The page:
If it was genuinely a project about Senna then it would be in Sao Paulo - but as Sao Paulo already hosts it so doesn't need a new track (not to mention the running mate of his rival was mayor of Sao Paulo whereas his running mate has connections with Rio de Janeiro) - this has nothing to do with Formula 1 at all, it's just populist politics at work.


:thumbup: :nod:

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PostPosted: Thu May 09, 2019 2:24 pm 
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Harpo wrote:

Who cares about drivers nationality, or dedication of the local spectators. Since Bernie turned F1 into a worldwide racket in exchange of a worldwide and yearly tele-novela, the only thing that matters is the size of wallet of the organizers.


In many countries the size of wallet depends from the fact if they have a driver or not... if they have the popularity of the sport is increasing, number of spectators is increasing, the sponsors are more interested to be involved and spend more money etc. It's just connected. It's not a "must" as Abu Zhabi can build a track and host a GP anytime just because they can, but I can guarantee there wouldn't be Dutch GP next year without Max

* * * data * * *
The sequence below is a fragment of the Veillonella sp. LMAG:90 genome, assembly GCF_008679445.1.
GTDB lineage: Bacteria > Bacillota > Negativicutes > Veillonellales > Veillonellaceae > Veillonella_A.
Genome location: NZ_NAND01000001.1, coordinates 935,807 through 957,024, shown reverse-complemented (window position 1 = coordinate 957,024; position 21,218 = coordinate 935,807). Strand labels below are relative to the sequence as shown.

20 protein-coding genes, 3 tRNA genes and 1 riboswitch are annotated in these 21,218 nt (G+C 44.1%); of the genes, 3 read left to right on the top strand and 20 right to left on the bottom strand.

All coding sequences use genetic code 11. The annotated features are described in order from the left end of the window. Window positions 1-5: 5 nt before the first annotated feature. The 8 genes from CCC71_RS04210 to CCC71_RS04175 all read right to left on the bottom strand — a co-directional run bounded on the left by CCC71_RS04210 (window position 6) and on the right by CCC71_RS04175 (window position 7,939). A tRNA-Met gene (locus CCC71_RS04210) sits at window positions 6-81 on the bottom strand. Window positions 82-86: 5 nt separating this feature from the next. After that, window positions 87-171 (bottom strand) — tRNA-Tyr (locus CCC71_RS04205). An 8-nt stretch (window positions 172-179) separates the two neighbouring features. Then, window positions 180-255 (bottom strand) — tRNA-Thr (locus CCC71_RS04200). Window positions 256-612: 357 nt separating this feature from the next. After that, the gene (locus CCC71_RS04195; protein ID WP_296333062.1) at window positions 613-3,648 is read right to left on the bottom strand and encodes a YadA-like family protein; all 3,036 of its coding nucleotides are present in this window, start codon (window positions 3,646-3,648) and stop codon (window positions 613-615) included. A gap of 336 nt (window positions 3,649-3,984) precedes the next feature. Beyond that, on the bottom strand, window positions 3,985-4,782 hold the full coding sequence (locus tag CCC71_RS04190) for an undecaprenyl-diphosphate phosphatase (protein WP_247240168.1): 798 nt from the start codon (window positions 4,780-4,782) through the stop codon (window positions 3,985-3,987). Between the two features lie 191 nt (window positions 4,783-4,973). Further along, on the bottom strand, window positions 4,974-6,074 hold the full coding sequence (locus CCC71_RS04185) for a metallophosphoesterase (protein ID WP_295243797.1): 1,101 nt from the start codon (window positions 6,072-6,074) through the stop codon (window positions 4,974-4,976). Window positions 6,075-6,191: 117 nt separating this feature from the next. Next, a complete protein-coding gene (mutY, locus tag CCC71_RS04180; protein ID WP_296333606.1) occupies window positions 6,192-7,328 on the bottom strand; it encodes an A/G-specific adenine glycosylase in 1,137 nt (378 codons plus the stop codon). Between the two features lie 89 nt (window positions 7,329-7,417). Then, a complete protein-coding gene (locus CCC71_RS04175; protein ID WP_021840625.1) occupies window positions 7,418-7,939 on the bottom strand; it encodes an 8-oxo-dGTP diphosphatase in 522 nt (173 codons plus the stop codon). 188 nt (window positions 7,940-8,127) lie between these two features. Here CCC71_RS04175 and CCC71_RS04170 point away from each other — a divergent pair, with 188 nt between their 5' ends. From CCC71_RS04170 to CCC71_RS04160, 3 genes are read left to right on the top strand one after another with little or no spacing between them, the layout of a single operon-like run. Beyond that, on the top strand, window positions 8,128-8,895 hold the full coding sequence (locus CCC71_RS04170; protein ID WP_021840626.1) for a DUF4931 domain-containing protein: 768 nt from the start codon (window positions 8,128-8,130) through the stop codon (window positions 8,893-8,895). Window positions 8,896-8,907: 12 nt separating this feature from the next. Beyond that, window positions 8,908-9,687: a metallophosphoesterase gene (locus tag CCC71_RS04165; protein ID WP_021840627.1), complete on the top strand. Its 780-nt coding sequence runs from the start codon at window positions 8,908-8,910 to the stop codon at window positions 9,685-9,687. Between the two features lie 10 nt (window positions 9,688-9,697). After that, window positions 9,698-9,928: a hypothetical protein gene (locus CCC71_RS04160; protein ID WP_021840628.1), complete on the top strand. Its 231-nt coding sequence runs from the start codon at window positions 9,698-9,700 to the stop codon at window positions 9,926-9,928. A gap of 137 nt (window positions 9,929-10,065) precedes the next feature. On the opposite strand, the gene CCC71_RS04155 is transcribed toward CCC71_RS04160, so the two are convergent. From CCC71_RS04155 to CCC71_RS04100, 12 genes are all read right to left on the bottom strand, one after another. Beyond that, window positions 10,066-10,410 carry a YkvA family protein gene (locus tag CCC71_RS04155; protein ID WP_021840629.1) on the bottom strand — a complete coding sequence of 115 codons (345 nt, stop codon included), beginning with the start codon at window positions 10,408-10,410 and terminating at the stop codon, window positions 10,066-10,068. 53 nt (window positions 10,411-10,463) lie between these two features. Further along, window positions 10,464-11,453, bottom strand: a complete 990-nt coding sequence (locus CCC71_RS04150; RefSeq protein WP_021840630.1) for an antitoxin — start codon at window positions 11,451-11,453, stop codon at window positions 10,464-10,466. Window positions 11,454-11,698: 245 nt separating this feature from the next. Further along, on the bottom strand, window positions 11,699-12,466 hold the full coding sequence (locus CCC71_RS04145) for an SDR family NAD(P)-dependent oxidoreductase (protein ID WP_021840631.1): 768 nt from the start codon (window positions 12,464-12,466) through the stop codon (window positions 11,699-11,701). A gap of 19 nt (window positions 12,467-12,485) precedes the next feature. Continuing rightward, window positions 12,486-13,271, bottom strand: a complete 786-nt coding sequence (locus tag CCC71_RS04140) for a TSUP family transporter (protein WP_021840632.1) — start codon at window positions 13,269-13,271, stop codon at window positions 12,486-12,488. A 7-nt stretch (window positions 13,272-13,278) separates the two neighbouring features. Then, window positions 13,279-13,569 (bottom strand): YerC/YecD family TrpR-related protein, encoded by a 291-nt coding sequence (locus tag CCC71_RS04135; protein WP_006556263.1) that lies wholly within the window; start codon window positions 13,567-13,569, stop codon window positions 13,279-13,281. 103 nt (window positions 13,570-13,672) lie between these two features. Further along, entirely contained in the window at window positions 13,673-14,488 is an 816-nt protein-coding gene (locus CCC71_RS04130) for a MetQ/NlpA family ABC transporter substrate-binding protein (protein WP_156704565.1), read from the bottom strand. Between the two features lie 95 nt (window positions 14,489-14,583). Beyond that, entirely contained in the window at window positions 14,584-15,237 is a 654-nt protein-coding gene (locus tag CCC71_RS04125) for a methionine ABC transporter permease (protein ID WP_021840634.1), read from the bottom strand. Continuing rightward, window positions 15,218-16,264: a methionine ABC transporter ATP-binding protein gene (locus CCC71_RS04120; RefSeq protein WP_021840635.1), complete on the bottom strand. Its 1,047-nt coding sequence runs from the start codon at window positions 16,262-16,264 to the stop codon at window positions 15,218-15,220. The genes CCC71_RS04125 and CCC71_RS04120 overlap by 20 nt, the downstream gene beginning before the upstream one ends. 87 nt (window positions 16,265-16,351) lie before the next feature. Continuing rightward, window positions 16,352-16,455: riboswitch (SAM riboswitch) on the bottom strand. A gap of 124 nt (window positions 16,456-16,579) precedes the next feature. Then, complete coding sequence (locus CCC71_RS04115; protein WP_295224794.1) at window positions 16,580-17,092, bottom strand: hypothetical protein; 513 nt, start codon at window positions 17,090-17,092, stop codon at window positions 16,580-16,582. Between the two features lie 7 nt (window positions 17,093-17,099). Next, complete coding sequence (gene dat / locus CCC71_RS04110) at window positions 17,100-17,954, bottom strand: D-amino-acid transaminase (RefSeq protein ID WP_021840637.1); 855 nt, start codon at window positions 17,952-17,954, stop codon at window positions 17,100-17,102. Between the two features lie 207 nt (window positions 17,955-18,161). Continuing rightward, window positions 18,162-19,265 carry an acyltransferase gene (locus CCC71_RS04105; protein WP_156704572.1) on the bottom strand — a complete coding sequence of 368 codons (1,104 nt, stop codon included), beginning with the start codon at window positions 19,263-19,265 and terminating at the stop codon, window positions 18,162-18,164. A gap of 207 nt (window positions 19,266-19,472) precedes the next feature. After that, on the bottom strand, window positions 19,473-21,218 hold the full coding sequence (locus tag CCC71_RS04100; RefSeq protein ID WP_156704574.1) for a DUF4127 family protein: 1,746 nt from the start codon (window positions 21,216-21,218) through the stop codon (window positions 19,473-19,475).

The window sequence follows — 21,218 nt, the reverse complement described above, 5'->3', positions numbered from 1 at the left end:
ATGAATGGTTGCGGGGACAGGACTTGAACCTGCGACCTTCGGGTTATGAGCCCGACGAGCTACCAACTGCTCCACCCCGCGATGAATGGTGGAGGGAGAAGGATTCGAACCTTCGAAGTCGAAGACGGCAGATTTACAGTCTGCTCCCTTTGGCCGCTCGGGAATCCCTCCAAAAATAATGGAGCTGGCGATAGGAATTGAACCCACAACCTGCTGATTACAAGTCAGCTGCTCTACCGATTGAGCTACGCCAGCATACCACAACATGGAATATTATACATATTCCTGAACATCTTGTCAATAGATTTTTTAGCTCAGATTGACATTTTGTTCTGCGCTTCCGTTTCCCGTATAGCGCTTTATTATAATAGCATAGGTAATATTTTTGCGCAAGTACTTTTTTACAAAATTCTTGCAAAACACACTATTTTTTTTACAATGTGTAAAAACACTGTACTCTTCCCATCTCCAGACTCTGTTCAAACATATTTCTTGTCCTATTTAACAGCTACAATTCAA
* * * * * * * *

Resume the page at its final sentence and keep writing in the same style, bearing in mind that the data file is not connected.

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PostPosted: Thu May 09, 2019 2:28 pm 
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Harpo wrote:

But I was agreeing with you, in fact. Who cares about drivers nationality, or dedication of the local spectators. Since Bernie turned F1 into a worldwide racket in exchange of a worldwide and yearly tele-novela, the only thing that matters is the size of wallet of the organizers. And the more they need to enhance their international reputation, the less they hesitate to please the owners of the show.